Network visualizations are fun to look at, especially the dynamic animations (“movies”), but they’re also scientifically important. The images can be an effective tool for communicating network concepts to a general audience, for gaining intuition about the influence of a term in a network model on predicted network structure and dynamics, and for diagnosing unexpected findings.

statnet supports the creation of a wide range of network visualizations, static and dynamic, fixed and interactive. We’ve pulled a few of our favorites together here to give you a sense of what’s possible, and to showcase how statnet can be used in pedagogical, scientific and policy applications. Links and citation information are included.

Static networks:

Static network plotting is handled by the network package (written by Carter Butts). Plotting examples are sprinkled throughout our workshops and training materials.

Check out Can’t I please just visit one friend – a lesson in network connectivity for the Covid-19 era.

Dynamic networks:

For network movies, the key package is ndtv (written by Skye Bender-deMoll). There is a workshop and tutorial on that package that you can access from the “Workshops” tab above.

Concurrent Partnerships and HIV Transmission Risk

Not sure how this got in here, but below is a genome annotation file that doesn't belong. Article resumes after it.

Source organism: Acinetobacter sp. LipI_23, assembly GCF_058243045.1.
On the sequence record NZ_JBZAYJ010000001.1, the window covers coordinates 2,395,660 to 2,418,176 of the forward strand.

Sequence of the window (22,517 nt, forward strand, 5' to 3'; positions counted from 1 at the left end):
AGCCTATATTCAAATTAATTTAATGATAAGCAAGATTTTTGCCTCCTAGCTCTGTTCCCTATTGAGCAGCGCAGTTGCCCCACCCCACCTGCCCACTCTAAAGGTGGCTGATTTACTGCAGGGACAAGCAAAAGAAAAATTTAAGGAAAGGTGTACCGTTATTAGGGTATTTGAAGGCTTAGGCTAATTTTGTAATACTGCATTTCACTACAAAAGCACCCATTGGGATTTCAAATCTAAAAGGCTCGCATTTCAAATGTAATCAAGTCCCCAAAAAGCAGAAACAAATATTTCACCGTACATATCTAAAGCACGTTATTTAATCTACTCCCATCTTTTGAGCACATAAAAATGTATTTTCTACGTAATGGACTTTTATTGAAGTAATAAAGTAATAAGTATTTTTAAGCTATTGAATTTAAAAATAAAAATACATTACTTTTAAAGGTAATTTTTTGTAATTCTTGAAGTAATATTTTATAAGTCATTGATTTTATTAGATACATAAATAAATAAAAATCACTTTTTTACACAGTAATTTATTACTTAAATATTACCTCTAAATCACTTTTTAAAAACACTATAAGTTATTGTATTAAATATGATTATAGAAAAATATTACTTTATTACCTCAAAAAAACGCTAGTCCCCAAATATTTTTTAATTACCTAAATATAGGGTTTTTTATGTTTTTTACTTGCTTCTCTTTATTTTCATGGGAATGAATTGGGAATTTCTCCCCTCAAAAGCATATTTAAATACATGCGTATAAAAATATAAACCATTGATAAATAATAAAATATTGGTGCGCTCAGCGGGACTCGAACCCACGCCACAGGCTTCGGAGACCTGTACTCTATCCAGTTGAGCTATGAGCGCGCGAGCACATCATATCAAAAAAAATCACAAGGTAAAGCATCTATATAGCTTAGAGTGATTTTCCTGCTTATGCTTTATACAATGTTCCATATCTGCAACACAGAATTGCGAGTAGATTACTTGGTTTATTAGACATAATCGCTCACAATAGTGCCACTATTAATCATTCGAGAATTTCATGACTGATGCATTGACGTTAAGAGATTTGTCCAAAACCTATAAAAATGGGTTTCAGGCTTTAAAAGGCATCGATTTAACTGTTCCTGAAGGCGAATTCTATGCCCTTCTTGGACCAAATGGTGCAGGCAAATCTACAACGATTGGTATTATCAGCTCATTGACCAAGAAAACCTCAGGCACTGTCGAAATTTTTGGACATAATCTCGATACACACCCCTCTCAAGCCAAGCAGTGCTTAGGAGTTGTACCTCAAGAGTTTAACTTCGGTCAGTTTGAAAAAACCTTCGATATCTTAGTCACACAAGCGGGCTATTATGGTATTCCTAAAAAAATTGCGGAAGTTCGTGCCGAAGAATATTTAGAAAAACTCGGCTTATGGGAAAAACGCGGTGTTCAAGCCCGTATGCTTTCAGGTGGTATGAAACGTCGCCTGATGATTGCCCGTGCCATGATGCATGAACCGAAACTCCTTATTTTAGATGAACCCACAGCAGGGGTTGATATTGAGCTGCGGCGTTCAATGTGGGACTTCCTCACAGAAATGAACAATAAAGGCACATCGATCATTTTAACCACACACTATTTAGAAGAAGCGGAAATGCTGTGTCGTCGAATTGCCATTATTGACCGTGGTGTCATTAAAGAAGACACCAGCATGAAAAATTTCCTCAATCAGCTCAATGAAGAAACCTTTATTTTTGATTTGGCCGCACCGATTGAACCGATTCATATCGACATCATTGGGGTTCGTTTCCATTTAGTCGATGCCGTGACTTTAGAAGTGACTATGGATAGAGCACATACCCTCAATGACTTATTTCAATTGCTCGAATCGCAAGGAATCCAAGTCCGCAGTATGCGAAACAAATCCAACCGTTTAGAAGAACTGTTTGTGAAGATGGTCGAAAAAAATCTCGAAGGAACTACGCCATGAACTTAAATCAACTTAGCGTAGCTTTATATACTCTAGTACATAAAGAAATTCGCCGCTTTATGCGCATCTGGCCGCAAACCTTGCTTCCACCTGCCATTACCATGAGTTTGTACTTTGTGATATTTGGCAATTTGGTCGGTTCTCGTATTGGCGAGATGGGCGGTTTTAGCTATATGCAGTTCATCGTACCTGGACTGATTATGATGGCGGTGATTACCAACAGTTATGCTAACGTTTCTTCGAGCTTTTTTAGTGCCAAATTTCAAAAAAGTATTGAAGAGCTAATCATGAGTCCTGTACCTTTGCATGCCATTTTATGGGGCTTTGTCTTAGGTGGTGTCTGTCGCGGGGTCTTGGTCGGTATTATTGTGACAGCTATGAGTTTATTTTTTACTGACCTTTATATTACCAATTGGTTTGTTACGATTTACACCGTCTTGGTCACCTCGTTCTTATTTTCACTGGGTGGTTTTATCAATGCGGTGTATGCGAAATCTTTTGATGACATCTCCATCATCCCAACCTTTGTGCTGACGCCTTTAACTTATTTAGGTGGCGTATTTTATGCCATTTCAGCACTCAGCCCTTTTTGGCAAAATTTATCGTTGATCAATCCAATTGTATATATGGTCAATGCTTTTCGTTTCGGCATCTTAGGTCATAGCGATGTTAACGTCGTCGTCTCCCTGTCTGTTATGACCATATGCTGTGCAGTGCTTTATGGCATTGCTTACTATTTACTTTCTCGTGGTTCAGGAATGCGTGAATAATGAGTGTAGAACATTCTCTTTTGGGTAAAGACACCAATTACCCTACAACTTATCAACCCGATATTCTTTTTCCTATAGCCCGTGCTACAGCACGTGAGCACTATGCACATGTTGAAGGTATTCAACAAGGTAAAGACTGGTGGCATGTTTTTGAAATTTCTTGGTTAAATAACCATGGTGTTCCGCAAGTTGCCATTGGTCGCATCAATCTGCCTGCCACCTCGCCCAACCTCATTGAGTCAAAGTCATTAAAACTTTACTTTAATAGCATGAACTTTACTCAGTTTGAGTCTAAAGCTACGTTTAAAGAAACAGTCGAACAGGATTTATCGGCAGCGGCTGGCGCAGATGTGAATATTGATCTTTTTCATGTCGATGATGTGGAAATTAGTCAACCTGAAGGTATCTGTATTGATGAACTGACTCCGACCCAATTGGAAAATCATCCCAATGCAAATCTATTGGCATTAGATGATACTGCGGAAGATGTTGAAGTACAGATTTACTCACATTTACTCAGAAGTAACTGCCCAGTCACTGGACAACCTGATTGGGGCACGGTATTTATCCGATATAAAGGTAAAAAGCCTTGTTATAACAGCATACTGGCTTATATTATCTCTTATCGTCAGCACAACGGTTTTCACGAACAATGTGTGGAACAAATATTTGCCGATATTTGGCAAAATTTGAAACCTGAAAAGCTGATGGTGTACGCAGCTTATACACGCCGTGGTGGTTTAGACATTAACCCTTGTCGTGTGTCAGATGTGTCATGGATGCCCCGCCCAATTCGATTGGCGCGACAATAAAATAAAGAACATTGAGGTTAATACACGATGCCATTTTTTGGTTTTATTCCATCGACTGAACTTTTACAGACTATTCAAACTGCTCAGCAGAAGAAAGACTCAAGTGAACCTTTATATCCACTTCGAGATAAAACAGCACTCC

An illustration of the impact of the timing and sequence of dynamic partnerships on the growth of the “forward reachable path” – the network foundation for transmission of infection. The model for the dynamic network is a temporal ERGM estimated from the National Longitudinal Survey of Adolescent Health (2000).

  • Citation: Morris, M., A. Kurth, D. T. Hamilton, J. Moody, S. Wakefield and for The Network Modeling Group (2009). “Concurrent partnerships and HIV prevalence disparities by race: Linking science and public health practice.” Amer J Pub Health 99(6): 1023 - 1031. DOI: 10.2105/AJPH.2008.147835.

Network-Based Classification and Modeling of Amyloid Fibrils

An illustration of how network models can be used to characterize and simulate the formation of amyloid fibrils. Includes a demonstration of fibril formation using ERGMs.

  • Video in high-quality mp4

  • Citation: Grazioli, Gianmarc; Yu, Yue; Unhelkar, Megha H.; Martin, Rachel W.; and Butts, Carter T. (2019). “Network-based Classification and Modeling of Amyloid Fibrils.” Journal of Physical Chemistry, B, 123(26), 5452-5462. DOI: 10.1021/acs.jpcb.9b03494.

More examples

You can find lots of examples of research-level network animations on Carter Butts’ website.

Add your visualizations!

Have a movie or network graphic you’ve built using Statnet tools that you’d like to showcase? Please email us at and we’ll add it here!